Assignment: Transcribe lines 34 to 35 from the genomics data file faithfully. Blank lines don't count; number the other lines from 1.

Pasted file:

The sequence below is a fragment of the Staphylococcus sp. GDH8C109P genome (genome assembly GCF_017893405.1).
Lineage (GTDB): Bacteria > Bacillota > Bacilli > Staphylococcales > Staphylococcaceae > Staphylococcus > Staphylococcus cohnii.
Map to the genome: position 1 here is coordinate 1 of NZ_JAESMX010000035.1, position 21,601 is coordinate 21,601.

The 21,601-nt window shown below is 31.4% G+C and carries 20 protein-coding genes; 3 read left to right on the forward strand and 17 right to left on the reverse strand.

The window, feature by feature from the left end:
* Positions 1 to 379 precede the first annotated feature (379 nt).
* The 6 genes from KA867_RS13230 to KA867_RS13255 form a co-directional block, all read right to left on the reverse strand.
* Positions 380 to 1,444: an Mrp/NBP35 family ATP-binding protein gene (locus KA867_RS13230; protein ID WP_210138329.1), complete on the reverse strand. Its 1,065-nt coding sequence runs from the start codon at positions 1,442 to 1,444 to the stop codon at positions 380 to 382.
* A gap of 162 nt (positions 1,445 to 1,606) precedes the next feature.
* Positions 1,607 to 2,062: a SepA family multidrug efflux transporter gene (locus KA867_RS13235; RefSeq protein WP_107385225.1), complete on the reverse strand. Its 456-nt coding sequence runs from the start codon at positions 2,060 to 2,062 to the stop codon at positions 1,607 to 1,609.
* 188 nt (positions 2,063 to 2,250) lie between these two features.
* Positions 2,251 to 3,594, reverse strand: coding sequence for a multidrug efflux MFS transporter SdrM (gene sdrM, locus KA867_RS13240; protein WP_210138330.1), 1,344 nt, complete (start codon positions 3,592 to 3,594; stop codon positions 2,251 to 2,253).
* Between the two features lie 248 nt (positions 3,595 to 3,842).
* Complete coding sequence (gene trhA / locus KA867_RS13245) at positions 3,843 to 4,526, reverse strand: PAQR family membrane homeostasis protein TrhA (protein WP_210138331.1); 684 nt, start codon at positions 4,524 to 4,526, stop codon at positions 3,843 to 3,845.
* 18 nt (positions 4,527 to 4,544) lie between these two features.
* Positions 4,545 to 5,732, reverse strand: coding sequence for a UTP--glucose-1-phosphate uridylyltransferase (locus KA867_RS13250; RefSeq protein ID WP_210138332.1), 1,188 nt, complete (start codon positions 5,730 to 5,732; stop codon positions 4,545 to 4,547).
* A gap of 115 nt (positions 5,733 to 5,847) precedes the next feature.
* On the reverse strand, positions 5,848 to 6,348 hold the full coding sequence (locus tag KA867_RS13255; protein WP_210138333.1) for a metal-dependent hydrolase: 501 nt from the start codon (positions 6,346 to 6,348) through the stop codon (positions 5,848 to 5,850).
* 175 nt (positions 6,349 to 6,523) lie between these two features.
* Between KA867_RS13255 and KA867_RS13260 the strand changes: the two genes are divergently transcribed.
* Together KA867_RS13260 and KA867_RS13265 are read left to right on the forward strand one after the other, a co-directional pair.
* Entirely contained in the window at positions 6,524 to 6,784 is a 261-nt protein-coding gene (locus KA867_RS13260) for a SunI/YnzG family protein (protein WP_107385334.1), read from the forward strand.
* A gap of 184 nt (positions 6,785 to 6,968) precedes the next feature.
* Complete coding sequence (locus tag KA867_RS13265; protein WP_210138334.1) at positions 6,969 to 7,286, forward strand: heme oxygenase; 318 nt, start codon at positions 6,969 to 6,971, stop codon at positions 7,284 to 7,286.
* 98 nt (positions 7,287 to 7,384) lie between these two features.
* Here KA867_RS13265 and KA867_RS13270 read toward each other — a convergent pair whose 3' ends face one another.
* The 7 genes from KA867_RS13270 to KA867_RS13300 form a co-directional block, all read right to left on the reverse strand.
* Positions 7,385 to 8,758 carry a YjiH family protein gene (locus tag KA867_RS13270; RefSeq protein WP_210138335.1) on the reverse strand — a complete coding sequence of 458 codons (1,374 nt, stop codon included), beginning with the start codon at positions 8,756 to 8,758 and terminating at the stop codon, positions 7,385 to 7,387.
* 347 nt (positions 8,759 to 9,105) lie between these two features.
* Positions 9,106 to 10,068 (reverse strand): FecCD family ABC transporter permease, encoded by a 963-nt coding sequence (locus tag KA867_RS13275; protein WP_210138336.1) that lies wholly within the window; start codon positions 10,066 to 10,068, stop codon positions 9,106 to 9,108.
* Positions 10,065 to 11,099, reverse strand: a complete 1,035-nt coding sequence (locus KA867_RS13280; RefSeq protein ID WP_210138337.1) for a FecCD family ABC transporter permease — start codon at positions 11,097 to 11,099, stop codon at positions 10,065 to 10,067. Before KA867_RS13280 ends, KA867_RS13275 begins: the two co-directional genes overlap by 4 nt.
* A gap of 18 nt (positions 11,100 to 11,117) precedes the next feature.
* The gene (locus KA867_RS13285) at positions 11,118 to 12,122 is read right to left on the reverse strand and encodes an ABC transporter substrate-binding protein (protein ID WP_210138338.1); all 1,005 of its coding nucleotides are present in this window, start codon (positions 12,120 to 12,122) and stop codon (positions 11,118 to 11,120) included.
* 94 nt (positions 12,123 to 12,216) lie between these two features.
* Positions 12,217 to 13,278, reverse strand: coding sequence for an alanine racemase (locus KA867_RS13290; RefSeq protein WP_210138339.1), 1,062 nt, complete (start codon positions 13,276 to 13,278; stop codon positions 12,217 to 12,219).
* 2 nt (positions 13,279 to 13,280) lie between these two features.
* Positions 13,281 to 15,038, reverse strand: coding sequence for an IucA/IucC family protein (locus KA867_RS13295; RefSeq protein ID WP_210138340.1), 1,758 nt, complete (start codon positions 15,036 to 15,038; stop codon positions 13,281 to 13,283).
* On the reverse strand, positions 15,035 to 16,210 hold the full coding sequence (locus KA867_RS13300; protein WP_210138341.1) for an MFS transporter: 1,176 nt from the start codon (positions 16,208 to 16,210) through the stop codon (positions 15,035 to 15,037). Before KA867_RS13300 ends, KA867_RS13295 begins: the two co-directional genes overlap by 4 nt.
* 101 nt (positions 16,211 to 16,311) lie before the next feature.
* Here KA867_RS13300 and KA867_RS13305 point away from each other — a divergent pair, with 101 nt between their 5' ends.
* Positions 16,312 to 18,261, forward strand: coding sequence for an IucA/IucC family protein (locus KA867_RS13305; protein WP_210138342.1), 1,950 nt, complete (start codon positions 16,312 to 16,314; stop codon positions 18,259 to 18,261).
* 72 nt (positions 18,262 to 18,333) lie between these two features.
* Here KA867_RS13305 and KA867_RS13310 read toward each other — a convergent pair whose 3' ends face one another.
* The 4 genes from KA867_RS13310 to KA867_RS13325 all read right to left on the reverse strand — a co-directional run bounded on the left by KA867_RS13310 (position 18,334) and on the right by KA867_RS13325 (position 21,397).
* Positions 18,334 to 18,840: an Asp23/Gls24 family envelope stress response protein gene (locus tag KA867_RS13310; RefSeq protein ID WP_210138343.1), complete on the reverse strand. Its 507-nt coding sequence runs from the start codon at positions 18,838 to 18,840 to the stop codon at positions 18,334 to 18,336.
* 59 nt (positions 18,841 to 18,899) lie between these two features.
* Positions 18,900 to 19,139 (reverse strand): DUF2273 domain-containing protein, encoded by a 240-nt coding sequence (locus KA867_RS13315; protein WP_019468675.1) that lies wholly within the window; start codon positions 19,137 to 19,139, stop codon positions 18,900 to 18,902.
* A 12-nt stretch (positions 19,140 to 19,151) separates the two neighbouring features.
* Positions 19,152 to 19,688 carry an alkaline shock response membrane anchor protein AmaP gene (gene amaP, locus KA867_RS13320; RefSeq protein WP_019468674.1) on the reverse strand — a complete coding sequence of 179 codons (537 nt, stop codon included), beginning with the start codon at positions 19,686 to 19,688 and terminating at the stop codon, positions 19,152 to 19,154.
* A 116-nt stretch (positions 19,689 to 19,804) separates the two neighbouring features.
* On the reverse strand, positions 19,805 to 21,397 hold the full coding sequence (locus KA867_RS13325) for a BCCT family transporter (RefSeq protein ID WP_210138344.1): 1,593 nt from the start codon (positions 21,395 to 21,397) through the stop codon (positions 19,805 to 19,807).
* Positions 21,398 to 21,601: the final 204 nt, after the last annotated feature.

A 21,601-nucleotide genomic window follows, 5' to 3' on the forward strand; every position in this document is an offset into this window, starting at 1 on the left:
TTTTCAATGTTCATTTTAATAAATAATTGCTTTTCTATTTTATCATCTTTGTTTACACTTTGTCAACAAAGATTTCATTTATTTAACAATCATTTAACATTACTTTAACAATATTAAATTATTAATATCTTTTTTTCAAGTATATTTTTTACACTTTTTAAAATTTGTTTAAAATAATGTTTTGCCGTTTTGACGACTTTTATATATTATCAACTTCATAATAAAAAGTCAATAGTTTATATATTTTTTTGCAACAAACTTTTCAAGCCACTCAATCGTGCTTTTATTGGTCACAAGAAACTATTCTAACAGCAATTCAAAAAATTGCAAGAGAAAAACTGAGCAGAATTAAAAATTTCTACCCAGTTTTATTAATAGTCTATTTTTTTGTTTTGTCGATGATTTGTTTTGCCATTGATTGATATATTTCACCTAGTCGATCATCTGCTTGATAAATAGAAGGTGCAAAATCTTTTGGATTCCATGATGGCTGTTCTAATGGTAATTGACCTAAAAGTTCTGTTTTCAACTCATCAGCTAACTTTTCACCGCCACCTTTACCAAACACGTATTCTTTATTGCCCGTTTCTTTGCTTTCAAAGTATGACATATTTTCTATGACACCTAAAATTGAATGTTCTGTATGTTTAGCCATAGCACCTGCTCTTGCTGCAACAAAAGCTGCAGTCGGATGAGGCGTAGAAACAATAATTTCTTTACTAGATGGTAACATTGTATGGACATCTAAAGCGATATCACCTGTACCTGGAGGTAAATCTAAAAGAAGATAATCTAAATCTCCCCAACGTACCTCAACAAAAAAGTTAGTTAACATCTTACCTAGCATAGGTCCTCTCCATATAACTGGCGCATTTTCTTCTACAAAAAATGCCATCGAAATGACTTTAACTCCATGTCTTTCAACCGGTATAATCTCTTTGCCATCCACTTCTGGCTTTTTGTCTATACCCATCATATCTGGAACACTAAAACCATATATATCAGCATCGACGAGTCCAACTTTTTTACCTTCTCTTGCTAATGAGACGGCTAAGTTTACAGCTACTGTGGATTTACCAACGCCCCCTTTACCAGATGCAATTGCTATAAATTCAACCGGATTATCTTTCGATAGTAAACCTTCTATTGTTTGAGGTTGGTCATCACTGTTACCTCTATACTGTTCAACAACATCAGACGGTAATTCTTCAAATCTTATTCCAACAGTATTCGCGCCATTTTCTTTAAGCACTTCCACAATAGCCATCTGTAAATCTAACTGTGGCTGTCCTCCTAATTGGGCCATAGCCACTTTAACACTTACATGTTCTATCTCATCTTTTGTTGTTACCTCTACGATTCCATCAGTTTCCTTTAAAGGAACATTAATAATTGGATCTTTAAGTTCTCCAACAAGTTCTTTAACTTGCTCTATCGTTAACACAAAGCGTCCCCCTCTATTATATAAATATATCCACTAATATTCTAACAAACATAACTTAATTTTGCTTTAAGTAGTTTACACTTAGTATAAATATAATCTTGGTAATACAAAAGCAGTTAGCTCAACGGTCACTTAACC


* 94 nt (positions 12,123 to 12,216) lie between these two features.
* Positions 12,217 to 13,278, reverse strand: coding sequence for an alanine racemase (locus KA867_RS13290; RefSeq protein WP_210138339.1), 1,062 nt, complete (start codon positions 13,276 to 13,278; stop codon positions 12,217 to 12,219).